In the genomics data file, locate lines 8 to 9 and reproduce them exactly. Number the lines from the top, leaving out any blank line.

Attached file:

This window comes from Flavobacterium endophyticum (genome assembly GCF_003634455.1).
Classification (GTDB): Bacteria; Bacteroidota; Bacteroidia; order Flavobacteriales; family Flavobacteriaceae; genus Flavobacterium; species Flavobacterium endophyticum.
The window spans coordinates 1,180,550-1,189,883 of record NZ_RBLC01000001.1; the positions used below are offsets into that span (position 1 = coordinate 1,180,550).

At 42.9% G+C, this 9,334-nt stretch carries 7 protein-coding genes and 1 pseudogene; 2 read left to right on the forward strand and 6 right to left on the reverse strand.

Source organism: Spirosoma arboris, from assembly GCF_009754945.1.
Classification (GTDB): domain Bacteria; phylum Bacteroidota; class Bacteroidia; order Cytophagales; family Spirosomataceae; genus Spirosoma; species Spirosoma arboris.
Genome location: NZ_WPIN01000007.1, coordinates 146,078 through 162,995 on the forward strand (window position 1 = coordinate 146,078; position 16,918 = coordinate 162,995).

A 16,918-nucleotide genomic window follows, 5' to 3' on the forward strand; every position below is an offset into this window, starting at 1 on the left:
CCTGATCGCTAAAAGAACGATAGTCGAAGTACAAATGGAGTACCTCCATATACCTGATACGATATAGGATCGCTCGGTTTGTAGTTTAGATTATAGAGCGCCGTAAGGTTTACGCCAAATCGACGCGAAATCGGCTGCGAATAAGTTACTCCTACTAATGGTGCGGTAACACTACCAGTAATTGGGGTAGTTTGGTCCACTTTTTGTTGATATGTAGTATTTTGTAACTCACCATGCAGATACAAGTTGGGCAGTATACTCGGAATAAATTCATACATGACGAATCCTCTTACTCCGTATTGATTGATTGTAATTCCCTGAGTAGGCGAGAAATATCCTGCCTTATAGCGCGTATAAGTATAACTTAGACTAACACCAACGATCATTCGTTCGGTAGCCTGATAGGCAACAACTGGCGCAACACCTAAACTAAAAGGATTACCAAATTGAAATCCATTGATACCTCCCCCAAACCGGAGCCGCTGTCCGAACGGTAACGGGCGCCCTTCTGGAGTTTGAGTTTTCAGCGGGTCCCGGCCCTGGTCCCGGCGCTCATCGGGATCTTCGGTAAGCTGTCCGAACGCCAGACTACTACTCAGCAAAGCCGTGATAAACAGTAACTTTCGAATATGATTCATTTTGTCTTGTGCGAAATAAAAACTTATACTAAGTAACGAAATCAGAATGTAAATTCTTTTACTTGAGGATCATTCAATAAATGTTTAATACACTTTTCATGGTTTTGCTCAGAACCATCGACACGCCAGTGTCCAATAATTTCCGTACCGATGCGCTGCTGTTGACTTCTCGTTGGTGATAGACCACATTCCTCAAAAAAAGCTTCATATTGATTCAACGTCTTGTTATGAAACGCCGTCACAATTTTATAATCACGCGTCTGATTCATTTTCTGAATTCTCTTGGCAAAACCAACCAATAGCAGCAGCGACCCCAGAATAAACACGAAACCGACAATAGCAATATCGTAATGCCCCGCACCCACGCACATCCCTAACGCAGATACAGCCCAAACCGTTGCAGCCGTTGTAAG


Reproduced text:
A 16,918-nucleotide genomic window follows, 5' to 3' on the forward strand; every position below is an offset into this window, starting at 1 on the left:
CCTGATCGCTAAAAGAACGATAGTCGAAGTACAAATGGAGTACCTCCATATACCTGATACGATATAGGATCGCTCGGTTTGTAGTTTAGATTATAGAGCGCCGTAAGGTTTACGCCAAATCGACGCGAAATCGGCTGCGAATAAGTTACTCCTACTAATGGTGCGGTAACACTACCAGTAATTGGGGTAGTTTGGTCCACTTTTTGTTGATATGTAGTATTTTGTAACTCACCATGCAGATACAAGTTGGGCAGTATACTCGGAATAAATTCATACATGACGAATCCTCTTACTCCGTATTGATTGATTGTAATTCCCTGAGTAGGCGAGAAATATCCTGCCTTATAGCGCGTATAAGTATAACTTAGACTAACACCAACGATCATTCGTTCGGTAGCCTGATAGGCAACAACTGGCGCAACACCTAAACTAAAAGGATTACCAAATTGAAATCCATTGATACCTCCCCCAAACCGGAGCCGCTGTCCGAACGGTAACGGGCGCCCTTCTGGAGTTTGAGTTTTCAGCGGGTCCCGGCCCTGGTCCCGGCGCTCATCGGGATCTTCGGTAAGCTGTCCGAACGCCAGACTACTACTCAGCAAAGCCGTGATAAACAGTAACTTTCGAATATGATTCATTTTGTCTTGTGCGAAATAAAAACTTATACTAAGTAACGAAATCAGAATGTAAATTCTTTTACTTGAGGATCATTCAATAAATGTTTAATACACTTTTCATGGTTTTGCTCAGAACCATCGACACGCCAGTGTCCAATAATTTCCGTACCGATGCGCTGCTGTTGACTTCTCGTTGGTGATAGACCACATTCCTCAAAAAAAGCTTCATATTGATTCAACGTCTTGTTATGAAACGCCGTCACAATTTTATAATCACGCGTCTGATTCATTTTCTGAATTCTCTTGGCAAAACCAACCAATAGCAGCAGCGACCCCAGAATAAACACGAAACCGACAATAGCAATATCGTAATGCCCCGCACCCACGCACATCCCTAACGCAGATACAGCCCAAACCGTTGCAGCCGTTGTAAG